A Family Christmas Play

Sam Shepard’s True West opens in NYC – December 23, 1980

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“I can’t stay here. This is worse than being homeless.”

The perfect play for the holidays … especially if you’re reuniting with family  … Sam Shepard’s savage comic drama about sibling warfare (and a few other things) opened at The Public Theater with Peter Boyle and Tommy Lee Jones as estranged brothers Lee and Austin. Earlier in the year, True West had had its world premiere at San Francisco’s Magic Theatre, where Shepard was writer-in-residence.

3 thoughts on “A Family Christmas Play

  1. I sat between Sam Shepard and James Owen Shepard at the first reading of this play at Los Angeles Actors Theatre in 1979. We were doing “Buried Child” (I created the buried child prop for that production) and was invited as a member of the theatre company and a member of the playwright’s workshop. I was ecstatic. Jimmy Gammon was reading, another bonus. But as the play progressed I realized I hated the play! It appeared at that time to be about screenwriting and process. No one wants to sit through a play about writing! At least writers don’t! I was devastated. My hero had feet of clay!

    I avoided talking about the play (which was easy as Shepard – the one on my left!) wanted no feedback. The Shepard on my right (Jim) and I agreed that we were very disappointed.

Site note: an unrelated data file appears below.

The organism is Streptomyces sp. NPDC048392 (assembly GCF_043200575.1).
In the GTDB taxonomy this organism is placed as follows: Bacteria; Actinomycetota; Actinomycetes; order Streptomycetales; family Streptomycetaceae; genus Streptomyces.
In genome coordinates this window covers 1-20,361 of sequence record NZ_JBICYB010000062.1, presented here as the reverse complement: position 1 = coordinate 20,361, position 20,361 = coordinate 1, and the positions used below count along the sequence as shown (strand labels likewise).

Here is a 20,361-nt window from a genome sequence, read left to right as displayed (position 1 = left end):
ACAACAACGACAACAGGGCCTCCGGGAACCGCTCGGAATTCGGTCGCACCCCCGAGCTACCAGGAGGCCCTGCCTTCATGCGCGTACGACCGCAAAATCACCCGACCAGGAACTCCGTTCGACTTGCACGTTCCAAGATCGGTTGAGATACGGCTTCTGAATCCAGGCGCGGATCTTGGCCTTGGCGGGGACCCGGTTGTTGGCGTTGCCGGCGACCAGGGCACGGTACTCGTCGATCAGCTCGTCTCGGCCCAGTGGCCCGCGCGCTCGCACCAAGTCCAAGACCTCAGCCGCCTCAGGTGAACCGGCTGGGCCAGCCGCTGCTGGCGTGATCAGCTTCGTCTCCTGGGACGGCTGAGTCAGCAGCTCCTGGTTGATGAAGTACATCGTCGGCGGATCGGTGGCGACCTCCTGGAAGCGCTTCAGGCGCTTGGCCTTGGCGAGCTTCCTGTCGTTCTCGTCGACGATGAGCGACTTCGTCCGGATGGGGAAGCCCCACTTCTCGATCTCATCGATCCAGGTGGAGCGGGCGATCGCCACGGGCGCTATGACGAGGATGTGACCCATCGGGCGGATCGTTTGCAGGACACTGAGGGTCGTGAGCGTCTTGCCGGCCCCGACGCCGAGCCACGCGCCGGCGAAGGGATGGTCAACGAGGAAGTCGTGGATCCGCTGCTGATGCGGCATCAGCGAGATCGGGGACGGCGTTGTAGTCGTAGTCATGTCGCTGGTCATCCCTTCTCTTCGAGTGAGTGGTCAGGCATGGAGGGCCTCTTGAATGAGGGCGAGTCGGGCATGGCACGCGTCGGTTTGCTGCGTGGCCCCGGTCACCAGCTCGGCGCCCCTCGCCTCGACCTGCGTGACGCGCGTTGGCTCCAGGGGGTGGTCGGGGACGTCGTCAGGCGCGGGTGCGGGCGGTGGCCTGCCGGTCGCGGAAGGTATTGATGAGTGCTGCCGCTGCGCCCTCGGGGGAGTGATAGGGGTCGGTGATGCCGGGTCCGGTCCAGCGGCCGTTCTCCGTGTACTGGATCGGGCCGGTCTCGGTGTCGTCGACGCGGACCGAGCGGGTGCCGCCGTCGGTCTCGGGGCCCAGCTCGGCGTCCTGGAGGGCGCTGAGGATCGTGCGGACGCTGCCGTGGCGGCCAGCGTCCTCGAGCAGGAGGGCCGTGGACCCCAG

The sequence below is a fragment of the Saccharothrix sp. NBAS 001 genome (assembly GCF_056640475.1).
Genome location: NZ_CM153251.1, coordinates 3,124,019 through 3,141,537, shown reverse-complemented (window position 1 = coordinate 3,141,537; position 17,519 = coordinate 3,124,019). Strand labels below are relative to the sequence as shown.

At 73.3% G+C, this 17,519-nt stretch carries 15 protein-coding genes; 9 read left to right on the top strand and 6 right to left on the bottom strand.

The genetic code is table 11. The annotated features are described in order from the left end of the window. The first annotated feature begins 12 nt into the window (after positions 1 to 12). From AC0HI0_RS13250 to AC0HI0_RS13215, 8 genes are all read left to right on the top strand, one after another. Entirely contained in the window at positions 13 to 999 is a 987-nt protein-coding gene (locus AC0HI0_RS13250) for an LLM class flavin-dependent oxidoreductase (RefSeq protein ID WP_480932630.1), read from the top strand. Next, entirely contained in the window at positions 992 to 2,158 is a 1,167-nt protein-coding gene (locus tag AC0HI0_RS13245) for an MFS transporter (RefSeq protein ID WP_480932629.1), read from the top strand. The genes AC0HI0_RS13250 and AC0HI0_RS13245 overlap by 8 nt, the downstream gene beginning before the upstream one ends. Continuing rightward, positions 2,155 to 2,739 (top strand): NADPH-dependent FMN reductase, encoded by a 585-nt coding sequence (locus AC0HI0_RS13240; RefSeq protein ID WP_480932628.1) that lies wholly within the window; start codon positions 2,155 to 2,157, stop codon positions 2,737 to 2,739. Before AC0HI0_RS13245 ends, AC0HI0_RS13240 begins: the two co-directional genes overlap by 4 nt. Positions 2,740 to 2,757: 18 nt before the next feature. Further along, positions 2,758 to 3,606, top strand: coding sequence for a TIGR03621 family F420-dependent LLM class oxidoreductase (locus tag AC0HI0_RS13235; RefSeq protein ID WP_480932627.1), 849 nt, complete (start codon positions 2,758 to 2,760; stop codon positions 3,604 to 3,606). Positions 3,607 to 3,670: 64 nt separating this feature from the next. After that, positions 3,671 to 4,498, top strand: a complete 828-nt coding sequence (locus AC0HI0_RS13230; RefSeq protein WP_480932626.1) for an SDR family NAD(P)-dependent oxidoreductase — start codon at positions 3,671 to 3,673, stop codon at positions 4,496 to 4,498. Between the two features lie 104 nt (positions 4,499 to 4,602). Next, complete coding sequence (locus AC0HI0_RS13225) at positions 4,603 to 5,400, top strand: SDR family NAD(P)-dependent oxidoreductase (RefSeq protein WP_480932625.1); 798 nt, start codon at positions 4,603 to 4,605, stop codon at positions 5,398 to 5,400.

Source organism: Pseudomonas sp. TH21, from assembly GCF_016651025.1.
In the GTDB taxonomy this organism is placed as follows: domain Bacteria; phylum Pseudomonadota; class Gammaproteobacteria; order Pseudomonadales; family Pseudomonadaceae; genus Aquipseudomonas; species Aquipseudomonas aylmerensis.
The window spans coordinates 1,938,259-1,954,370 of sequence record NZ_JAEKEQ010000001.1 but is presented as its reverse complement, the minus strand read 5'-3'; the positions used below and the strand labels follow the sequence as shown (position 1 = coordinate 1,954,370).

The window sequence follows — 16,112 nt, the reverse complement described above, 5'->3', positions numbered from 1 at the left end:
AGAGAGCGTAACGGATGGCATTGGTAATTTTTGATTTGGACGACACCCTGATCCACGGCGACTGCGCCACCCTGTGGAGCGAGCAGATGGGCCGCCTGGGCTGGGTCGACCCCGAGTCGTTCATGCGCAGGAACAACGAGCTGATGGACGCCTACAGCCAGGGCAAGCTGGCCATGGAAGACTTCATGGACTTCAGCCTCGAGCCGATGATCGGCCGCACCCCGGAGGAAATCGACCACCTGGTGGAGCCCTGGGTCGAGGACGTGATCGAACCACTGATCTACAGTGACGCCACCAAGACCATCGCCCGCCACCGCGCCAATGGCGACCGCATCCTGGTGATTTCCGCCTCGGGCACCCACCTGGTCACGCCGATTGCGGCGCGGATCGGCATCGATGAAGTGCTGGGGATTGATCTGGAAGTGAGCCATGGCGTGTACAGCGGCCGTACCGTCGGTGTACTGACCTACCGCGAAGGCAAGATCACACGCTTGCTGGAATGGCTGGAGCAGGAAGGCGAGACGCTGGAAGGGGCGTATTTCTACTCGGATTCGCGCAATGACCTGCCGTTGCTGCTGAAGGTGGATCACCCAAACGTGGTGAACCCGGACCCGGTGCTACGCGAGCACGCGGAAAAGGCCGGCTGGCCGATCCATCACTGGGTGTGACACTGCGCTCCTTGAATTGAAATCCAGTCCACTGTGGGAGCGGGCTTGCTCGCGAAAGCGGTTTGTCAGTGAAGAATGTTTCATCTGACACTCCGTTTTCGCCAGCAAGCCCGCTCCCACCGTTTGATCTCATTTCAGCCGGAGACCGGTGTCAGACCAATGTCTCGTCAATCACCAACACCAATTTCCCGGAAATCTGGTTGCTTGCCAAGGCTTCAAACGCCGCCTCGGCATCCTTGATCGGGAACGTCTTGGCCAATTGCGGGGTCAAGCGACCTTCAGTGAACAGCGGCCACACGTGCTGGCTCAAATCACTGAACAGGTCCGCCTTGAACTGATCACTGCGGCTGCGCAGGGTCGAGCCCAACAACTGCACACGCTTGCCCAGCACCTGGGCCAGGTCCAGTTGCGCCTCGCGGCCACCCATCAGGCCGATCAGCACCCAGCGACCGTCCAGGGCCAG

In an acting class with George Loros I worked on a scene from the play at the request of my scene partner. I saw how powerful the writing really was, from the inside. How so few words could contain so much emotion and energy! I began to change my opinion of the script.

    A couple of years later I saw the televised version and realized the play wasn’t what I thought it was. He had reworked it thoroughly and it was, of course, marvelous. Amazing experience all-in-all.

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    1. Fantastic story, Lawrence! And I remember seeing the Shepard on your left at LAAT several times and a terrific one-act there by the Shepard on your right at about the same time. LAAT should have been The Public Theatre of Los Angeles (and almost was) but, as with most theater companies, the schisms began and the original intent got lost.

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